TODs are development schemes meant to cluster residential and commercial offerings around a transit hub, and new housing is a key element of the Union Station plans. “With the UTA FrontRunner as its transportation link to the Wasatch Front, Union Station will offer a broad range of uses including office, restaurant, retail, hospitality, meeting/event and various other commercial uses,” reads a visioning document.

The Union Station redevelopment plans are outlined in Make Ogden, the downtown Ogden planning document that also gave rise to the WonderBlock project. WonderBlock plans call for redevelopment of the open space on the north side of 26th Street between Lincoln and Grant avenues.

The Union Station redevelopment planning effort could take one to two years given the broad scope, Burnham estimates, with actual construction following that. Officials have said the project could take a decade to fully develop and would likely involve the private sector.

Cost estimates will emerge when planning efforts by McWhinney and J. Fisher Cos. are complete. They’ll potentially be aided by Mortenson Construction of Salt Lake City and Design Workshop, a planning and architecture firm.

“Given the initial stages of the planning process, the overall cost of the project has not been identified,” Burnham said.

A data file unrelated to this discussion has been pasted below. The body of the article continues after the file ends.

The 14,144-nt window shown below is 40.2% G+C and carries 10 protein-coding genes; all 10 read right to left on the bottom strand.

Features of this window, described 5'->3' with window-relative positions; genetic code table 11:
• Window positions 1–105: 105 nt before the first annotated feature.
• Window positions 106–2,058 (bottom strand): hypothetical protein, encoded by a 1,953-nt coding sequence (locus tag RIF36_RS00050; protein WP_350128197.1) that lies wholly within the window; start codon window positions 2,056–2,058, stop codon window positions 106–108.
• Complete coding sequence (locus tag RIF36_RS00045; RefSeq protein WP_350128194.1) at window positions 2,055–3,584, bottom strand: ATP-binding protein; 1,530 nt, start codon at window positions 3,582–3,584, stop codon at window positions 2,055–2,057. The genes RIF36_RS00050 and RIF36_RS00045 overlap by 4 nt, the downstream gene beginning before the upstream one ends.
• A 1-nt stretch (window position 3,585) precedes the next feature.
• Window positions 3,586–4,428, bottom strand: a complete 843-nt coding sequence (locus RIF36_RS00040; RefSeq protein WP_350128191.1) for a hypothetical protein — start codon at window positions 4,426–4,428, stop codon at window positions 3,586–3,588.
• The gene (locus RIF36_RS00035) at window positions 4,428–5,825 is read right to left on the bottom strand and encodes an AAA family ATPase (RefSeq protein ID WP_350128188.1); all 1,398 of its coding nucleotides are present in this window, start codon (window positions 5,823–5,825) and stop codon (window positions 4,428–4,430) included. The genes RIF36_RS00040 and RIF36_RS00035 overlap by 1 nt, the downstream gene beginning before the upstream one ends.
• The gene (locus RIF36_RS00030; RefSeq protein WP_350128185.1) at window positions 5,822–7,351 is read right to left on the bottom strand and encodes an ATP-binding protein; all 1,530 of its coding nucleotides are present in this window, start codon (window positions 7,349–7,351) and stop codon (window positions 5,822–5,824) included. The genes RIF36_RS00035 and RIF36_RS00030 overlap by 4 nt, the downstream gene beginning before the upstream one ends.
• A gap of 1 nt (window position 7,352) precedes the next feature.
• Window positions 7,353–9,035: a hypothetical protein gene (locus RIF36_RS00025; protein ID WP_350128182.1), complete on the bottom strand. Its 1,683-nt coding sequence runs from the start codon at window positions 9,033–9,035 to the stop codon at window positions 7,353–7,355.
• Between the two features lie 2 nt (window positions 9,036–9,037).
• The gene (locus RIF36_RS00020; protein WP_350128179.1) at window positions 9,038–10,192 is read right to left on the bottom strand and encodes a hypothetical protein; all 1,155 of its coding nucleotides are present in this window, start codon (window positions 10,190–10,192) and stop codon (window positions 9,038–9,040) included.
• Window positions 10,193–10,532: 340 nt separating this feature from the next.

Among other things, the FrontRunner platform would be moved to the rear of Union Station, according to the preliminary development framework, finalized last April. A parking structure with at least 300 spaces is also envisioned along with public open spaces and commercial, office and residential development.

“Both the (Union Station) building and surrounding campus are ripe for re-use and development, with the potential of recreating the energy and vitality that put Ogden on the map at the turn of the century,” reads the initial planning document.

J. Fisher Cos. is the lead developer with the city on the WonderBlock project and also has a secondary role in development of the ex-Rite Aid site in the city.

McWhinney and J. Fisher “were selected through a rigorous public procurement process,” Burnham said. “Over 1,700 independent developers were notified of the project solicitation, most of them local to the state of Utah.”

The McWhinney-J. Fisher proposal was one of three finalists and was ultimately selected by a panel made up of Ogden and UTA staff using a predetermined scoring matrix.

The McWhinney-J. Fishter team have an “exclusive negotiation agreement” with Ogden and UTA, Burnham said. “That sets out the path for planning and to potentially reach a development agreement. Once we have a master plan and understand how to finance and implement that plan, then development would begin with this developer,” he said.

Editor’s note: This article was updated to correct the last name of one of the museum advocates cited, Steve Jones.